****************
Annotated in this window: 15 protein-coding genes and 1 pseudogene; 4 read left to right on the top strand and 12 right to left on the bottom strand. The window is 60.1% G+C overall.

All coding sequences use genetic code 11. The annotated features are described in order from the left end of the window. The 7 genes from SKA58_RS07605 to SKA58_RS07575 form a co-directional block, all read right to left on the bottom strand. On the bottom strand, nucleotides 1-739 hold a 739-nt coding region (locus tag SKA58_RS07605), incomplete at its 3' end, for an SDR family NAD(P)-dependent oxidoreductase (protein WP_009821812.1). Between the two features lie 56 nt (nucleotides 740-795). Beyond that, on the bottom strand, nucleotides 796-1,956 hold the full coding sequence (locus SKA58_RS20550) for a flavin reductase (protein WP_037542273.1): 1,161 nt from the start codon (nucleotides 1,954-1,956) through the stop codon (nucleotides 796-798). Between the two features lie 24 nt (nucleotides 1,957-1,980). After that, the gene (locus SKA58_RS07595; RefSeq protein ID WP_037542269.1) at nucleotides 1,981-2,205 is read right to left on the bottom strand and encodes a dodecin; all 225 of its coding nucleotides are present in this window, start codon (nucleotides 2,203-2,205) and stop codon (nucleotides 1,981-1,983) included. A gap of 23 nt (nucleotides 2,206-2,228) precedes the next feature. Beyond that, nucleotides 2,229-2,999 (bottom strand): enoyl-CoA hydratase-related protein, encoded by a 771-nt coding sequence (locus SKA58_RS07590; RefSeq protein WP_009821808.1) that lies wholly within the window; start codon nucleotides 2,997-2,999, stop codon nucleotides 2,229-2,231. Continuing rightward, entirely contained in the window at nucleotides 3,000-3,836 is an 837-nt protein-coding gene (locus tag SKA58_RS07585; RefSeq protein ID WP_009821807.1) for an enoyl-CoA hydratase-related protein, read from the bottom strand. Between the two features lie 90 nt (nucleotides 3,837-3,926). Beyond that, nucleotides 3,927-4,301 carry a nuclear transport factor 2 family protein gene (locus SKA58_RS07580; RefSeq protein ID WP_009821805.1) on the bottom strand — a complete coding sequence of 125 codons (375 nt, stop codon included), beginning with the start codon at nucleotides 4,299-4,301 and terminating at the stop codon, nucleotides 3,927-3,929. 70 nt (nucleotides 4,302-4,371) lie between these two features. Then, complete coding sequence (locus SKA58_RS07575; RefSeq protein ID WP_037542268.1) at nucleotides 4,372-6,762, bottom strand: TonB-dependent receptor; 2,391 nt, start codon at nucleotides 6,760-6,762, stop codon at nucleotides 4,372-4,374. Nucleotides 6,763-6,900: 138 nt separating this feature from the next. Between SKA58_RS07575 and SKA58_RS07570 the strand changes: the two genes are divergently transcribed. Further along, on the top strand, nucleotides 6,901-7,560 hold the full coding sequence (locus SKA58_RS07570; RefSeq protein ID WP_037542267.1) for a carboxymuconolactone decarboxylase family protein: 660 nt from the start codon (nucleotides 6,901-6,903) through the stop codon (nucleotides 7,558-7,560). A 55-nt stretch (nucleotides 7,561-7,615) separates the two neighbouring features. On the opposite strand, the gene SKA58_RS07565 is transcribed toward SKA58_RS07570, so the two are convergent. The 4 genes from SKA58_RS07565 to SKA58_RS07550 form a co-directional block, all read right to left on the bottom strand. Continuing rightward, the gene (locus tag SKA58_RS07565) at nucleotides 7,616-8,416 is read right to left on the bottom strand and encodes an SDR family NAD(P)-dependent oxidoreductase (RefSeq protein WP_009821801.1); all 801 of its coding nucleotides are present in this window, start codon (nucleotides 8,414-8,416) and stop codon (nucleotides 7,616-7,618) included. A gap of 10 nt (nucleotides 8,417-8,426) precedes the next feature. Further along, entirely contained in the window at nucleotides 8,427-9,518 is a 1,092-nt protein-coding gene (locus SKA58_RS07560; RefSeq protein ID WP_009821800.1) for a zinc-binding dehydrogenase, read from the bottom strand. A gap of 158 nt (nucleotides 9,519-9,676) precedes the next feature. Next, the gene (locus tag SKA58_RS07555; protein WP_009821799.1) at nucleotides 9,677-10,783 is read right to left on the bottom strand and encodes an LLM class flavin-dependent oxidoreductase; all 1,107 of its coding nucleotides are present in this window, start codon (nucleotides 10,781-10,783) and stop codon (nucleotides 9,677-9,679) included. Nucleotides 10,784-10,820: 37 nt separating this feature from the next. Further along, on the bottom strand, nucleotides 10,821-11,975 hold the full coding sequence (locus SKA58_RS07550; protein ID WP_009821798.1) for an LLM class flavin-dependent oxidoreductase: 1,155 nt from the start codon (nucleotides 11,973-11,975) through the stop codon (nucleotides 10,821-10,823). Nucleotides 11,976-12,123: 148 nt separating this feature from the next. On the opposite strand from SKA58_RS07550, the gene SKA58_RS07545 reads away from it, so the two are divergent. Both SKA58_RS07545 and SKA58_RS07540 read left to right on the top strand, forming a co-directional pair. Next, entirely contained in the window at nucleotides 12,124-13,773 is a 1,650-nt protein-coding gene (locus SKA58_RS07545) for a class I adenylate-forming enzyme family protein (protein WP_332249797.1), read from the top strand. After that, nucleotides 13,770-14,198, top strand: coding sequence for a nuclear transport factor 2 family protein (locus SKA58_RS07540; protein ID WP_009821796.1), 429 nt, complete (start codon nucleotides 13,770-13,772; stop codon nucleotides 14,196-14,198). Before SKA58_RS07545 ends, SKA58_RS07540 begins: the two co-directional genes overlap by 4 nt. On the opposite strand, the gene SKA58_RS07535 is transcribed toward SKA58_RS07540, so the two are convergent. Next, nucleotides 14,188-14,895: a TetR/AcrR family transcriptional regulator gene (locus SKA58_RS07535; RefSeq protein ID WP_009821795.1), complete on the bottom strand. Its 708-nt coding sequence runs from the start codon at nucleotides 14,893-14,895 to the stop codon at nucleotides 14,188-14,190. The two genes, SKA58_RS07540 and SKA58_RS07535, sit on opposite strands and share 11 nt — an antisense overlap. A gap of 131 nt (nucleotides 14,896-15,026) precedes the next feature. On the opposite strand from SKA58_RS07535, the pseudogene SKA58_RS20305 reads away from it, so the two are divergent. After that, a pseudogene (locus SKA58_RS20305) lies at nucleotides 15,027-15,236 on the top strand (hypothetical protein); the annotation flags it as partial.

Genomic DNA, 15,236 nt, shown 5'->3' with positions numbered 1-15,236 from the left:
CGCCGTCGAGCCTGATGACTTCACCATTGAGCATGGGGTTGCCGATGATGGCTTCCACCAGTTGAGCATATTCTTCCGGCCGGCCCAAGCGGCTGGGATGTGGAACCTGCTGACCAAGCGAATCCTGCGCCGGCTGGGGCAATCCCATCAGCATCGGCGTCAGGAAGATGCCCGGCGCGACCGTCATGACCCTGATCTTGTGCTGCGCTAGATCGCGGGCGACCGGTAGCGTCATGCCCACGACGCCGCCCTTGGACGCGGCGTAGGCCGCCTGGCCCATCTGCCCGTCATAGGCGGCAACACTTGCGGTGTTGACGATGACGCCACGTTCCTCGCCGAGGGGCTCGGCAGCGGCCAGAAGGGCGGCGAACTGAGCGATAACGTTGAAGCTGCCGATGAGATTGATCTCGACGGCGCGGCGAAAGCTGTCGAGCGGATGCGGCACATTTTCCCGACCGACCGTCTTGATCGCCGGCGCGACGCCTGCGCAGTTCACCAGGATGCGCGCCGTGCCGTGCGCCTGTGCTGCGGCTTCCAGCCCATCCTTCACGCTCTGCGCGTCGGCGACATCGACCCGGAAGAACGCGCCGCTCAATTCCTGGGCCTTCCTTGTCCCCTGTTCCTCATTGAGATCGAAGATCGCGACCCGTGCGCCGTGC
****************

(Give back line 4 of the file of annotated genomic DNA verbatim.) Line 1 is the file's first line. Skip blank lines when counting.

CGCCGTCGAGCCTGATGACTTCACCATTGAGCATGGGGTTGCCGATGATGGCTTCCACCAGTTGAGCATATTCTTCCGGCCGGCCCAAGCGGCTGGGATGTGGAACCTGCTGACCAAGCGAATCCTGCGCCGGCTGGGGCAATCCCATCAGCATCGGCGTCAGGAAGATGCCCGGCGCGACCGTCATGACCCTGATCTTGTGCTGCGCTAGATCGCGGGCGACCGGTAGCGTCATGCCCACGACGCCGCCCTTGGACGCGGCGTAGGCCGCCTGGCCCATCTGCCCGTCATAGGCGGCAACACTTGCGGTGTTGACGATGACGCCACGTTCCTCGCCGAGGGGCTCGGCAGCGGCCAGAAGGGCGGCGAACTGAGCGATAACGTTGAAGCTGCCGATGAGATTGATCTCGACGGCGCGGCGAAAGCTGTCGAGCGGATGCGGCACATTTTCCCGACCGACCGTCTTGATCGCCGGCGCGACGCCTGCGCAGTTCACCAGGATGCGCGCCGTGCCGTGCGCCTGTGCTGCGGCTTCCAGCCCATCCTTCACGCTCTGCGCGTCGGCGACATCGACCCGGAAGAACGCGCCGCTCAATTCCTGGGCCTTCCTTGTCCCCTGTTCCTCATTGAGATCGAAGATCGCGACCCGTGCGCCGTGC